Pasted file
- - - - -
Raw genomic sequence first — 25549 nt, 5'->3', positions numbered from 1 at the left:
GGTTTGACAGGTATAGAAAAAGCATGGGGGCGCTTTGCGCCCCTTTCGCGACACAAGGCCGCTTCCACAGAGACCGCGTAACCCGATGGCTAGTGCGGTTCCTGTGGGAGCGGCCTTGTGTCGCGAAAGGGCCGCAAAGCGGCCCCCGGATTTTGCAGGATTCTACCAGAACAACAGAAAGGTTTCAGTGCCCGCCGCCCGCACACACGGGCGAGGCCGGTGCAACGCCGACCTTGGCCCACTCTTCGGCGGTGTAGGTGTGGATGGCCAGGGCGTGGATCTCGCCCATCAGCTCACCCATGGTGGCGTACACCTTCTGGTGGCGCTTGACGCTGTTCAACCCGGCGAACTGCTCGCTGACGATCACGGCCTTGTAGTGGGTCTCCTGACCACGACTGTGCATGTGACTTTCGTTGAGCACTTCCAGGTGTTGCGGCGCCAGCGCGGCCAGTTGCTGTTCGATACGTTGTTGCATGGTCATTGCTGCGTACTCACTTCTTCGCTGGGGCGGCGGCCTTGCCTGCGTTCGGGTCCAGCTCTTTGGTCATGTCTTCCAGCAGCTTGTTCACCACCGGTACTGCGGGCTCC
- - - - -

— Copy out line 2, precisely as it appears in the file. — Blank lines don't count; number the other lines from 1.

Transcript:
GGTTTGACAGGTATAGAAAAAGCATGGGGGCGCTTTGCGCCCCTTTCGCGACACAAGGCCGCTTCCACAGAGACCGCGTAACCCGATGGCTAGTGCGGTTCCTGTGGGAGCGGCCTTGTGTCGCGAAAGGGCCGCAAAGCGGCCCCCGGATTTTGCAGGATTCTACCAGAACAACAGAAAGGTTTCAGTGCCCGCCGCCCGCACACACGGGCGAGGCCGGTGCAACGCCGACCTTGGCCCACTCTTCGGCGGTGTAGGTGTGGATGGCCAGGGCGTGGATCTCGCCCATCAGCTCACCCATGGTGGCGTACACCTTCTGGTGGCGCTTGACGCTGTTCAACCCGGCGAACTGCTCGCTGACGATCACGGCCTTGTAGTGGGTCTCCTGACCACGACTGTGCATGTGACTTTCGTTGAGCACTTCCAGGTGTTGCGGCGCCAGCGCGGCCAGTTGCTGTTCGATACGTTGTTGCATGGTCATTGCTGCGTACTCACTTCTTCGCTGGGGCGGCGGCCTTGCCTGCGTTCGGGTCCAGCTCTTTGGTCATGTCTTCCAGCAGCTTGTTCACCACCGGTACTGCGGGCTCC